Republican John McCain predicted he would get his party's nomination as Democrats Barack Obama and Hillary Clinton trade barbs on a hectic weekend before "Super Tuesday," the biggest-ever one-day White House nominating clash.
With 24 states voting Tuesday's showdown amounts to virtually a national primary. The day could be decisive for McCain in his bid to crush top Republican rival Mitt Romney, though neither the Clinton nor Obama campaigns believe the vote will decide the Democratic nominee.
McCain, 71, campaigning Saturday in traditionally conservative southern states, made a bold prediction about Super Tuesday.
"I assume I will get the nomination of our party," the Arizona senator told reporters, insisted he was not taking anything for granted. "I assume that unifying our party is a very critical item ... and I'm confident I can do that."
Meanwhile Clinton barnstormed through California, Arizona and New Mexico, and Obama visited Idaho and planned further rallies in Minnesota and Missouri, countering his rival's advantage in voter-rich states like California and New York.
Obama insisted he was the "underdog" as he tackles the Clinton election machine, despite wins in Iowa and South Carolina last month and a flurry of high profile endorsements.
"I don't think that there's any doubt that Senator Clinton -- she's still the favorite," Obama told reporters aboard his campaign plane. "When folks know me and my record, we do well. If they don't, she's got the advantages."
Obama, 46, on Sunday deploys talk show queen Oprah Winfrey and Caroline Kennedy, daughter of slain president John F. Kennedy, for a surrogate showdown with Bill Clinton in California, where the former president is popular.
Meanwhile Hillary Clinton, 60, reached out at her campaign stops to Hispanics, blue-collar workers and women, the core of her power base.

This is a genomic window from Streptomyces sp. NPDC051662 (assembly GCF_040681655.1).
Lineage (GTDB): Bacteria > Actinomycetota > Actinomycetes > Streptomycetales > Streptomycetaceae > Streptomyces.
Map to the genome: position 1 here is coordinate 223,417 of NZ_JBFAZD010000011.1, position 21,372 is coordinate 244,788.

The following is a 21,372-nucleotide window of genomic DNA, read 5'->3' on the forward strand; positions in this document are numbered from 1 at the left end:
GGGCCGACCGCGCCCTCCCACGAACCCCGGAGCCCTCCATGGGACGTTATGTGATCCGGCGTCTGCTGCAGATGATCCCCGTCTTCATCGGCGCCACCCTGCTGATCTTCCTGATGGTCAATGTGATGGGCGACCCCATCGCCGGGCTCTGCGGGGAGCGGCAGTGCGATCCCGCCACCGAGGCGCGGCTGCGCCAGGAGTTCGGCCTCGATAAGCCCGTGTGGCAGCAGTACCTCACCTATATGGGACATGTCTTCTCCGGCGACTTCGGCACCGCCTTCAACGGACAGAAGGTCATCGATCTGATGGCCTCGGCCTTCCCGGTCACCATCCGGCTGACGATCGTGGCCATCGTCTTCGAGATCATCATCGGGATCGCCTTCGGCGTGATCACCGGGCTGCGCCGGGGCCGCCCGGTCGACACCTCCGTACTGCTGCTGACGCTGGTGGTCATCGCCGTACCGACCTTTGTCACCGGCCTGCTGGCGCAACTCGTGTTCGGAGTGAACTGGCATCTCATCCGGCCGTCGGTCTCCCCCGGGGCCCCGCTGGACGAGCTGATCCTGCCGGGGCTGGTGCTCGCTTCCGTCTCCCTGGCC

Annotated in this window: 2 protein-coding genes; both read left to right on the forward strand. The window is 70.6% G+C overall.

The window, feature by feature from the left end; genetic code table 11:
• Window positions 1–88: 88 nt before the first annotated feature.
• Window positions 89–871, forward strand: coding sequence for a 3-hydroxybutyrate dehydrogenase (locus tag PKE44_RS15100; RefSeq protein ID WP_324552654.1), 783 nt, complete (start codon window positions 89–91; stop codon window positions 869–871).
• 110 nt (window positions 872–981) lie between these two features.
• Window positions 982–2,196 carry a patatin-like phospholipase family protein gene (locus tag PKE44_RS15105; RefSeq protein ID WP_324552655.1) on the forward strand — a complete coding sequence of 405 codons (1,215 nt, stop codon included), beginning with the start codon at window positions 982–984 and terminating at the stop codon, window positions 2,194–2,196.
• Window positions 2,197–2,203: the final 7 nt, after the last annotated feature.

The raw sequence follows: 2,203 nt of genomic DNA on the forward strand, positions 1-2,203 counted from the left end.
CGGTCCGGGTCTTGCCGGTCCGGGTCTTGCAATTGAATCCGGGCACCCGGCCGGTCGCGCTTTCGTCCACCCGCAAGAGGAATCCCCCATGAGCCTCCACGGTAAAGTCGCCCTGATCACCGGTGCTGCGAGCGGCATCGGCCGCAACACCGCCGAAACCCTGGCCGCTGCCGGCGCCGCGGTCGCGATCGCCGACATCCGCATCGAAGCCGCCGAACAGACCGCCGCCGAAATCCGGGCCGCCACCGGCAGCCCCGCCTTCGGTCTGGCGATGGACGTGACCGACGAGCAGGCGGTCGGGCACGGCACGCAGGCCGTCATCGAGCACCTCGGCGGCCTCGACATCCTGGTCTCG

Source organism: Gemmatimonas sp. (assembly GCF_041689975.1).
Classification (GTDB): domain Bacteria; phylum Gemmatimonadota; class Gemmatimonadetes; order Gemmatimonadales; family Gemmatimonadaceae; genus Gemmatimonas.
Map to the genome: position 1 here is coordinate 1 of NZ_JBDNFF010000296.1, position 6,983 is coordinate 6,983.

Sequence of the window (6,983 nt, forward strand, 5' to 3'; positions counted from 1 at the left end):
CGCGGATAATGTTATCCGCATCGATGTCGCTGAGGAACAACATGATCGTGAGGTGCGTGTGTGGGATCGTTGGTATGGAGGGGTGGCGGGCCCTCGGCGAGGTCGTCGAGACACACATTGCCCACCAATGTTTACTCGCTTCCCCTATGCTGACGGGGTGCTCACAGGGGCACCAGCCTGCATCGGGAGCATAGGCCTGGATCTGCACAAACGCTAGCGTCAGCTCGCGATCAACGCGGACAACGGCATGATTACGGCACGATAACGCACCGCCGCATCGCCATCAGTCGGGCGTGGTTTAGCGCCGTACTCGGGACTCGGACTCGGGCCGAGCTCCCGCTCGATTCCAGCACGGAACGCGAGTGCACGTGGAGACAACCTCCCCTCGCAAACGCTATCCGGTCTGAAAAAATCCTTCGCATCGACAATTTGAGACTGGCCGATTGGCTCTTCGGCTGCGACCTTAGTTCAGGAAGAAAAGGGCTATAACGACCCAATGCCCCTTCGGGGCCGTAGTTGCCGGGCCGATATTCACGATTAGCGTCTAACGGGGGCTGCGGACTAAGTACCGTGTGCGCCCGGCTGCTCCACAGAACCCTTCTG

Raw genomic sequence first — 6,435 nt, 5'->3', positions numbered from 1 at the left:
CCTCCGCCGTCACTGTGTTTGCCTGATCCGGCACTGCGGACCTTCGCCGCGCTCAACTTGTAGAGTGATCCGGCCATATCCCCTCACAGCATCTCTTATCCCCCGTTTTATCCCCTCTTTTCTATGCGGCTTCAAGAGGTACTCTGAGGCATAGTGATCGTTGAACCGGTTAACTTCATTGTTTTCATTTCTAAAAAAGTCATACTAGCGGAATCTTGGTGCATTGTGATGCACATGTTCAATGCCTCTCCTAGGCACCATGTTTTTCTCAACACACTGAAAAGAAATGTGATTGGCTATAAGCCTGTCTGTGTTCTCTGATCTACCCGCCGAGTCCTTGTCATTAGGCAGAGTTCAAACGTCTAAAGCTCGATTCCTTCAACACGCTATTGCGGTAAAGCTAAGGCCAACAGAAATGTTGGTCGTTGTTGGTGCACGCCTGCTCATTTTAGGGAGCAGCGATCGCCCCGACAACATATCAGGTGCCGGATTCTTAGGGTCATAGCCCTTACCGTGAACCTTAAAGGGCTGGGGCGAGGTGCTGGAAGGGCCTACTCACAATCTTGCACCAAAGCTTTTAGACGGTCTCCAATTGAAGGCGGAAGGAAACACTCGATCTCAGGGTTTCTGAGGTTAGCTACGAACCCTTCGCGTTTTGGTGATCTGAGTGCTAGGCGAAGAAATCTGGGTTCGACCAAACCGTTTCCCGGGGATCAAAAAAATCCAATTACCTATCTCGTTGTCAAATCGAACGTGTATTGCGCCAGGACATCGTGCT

Her raspy voice, strained by countless stump appearances, struggled to be heard at times above the cheers as she thanked supporters gathered at California State University.
On her airplane with reporters Clinton likened Obama to the widely unpopular President George W. Bush, stating that her rival was an untested neophyte who would be a "leap of faith" for voters.
"We cannot afford to elect someone as we did with George Bush and then be somewhat surprised by the decisions that are made," she said.
Obama spokesman Robert Gibbs's reaction: "Sounds like the say anything, do anything of the Clinton campaign." Voters "want a break from that past, they want a different kind of future and they want real change," he said.
At a rally at a high school in Albuquerque, New Mexico, Clinton urged the audience to "hire me for the hardest job in the world."
"If you will stand with me in this primary, I will stand and fight with you throughout this election. They've (Republicans) been after me for 16 years and much to their dismay, I'm still here," she said.
McCain took his campaign to Tennessee and Georgia, where he cast himself as the only candidate who could beat the Democrats to the White House in November.
In a series of rallies McCain, a Vietnam war hero, appealed to conservatives by touting his 24 years of voting "to protect the life of the unborn," promised to only appoint conservative judges who "strictly interpret the constitution" and vowed to "never surrender" in the war on terror and to pursue Osama bin Laden to "the gates of hell."
McCain emerged as party front-runner after wins in South Carolina and Florida last week, sparking a furious backlash among social conservatives who have long opposed him.
Romney meanwhile spent much of Saturday at the funeral of Mormon church President Gordon Hinckley in Salt Lake City.
It meant losing a critical day of campaigning and highlighted his Mormon faith, which many evangelicals -- core Republican voters -- regard with suspicion.
But he was handed a victory in Maine's caucus late Saturday, which he celebrated as an endorsement of his "conservative vision for a stronger America."
Republicans Mike Huckabee and Ron Paul also held events, but are far behind McCain and Romney in the polls.
A Gallup daily tracking poll Saturday had Clinton up nationally by 48 percent to 41 against Obama, up from a three point lead on Friday. It gave McCain a 20 point lead over Romney.
"Super Tuesday" will see Democrats in 22 states and American Samoa vote on their presidential nominee, while Republicans will select their favorites in 21 states. In all, 19 states have hosting contests for both parties.
The states account for half the delegates to national party conventions in August and September which will formally anoint party nominees.